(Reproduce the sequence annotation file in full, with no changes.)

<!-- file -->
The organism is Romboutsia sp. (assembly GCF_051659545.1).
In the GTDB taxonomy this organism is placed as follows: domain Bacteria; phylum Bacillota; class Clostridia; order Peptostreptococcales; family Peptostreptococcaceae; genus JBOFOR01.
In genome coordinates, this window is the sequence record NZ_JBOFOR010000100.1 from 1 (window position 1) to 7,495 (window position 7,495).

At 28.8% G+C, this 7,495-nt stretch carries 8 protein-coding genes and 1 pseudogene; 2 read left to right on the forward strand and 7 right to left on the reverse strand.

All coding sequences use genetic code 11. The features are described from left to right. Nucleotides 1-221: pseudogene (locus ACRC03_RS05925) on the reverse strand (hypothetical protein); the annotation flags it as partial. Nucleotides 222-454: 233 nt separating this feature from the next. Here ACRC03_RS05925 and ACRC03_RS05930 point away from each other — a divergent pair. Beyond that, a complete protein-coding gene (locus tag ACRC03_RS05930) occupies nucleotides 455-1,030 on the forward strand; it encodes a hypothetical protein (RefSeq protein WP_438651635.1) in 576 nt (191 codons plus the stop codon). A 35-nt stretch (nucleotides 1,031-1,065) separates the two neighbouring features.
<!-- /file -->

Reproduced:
The organism is Romboutsia sp. (assembly GCF_051659545.1).
In the GTDB taxonomy this organism is placed as follows: domain Bacteria; phylum Bacillota; class Clostridia; order Peptostreptococcales; family Peptostreptococcaceae; genus JBOFOR01.
In genome coordinates, this window is the sequence record NZ_JBOFOR010000100.1 from 1 (window position 1) to 7,495 (window position 7,495).

At 28.8% G+C, this 7,495-nt stretch carries 8 protein-coding genes and 1 pseudogene; 2 read left to right on the forward strand and 7 right to left on the reverse strand.

All coding sequences use genetic code 11. The features are described from left to right. Nucleotides 1-221: pseudogene (locus ACRC03_RS05925) on the reverse strand (hypothetical protein); the annotation flags it as partial. Nucleotides 222-454: 233 nt separating this feature from the next. Here ACRC03_RS05925 and ACRC03_RS05930 point away from each other — a divergent pair. Beyond that, a complete protein-coding gene (locus tag ACRC03_RS05930) occupies nucleotides 455-1,030 on the forward strand; it encodes a hypothetical protein (RefSeq protein WP_438651635.1) in 576 nt (191 codons plus the stop codon). A 35-nt stretch (nucleotides 1,031-1,065) separates the two neighbouring features.